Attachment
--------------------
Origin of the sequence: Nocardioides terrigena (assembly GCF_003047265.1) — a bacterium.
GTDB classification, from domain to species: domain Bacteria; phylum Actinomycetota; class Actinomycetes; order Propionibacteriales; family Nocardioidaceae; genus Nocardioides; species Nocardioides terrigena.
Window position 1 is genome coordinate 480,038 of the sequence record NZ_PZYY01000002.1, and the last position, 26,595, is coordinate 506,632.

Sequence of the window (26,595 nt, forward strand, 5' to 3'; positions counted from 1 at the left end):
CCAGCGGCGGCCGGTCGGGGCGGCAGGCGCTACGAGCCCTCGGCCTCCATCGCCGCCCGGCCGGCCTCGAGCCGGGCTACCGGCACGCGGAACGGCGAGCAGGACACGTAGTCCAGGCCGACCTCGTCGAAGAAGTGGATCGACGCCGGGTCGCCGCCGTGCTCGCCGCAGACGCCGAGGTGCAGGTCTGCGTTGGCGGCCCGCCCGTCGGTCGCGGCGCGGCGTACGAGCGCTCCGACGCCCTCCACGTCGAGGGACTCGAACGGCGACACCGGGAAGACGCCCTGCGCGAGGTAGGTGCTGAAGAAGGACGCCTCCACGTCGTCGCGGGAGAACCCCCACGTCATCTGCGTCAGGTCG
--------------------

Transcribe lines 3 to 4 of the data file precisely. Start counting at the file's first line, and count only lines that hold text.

Window position 1 is genome coordinate 480,038 of the sequence record NZ_PZYY01000002.1, and the last position, 26,595, is coordinate 506,632.

Sequence of the window (26,595 nt, forward strand, 5' to 3'; positions counted from 1 at the left end):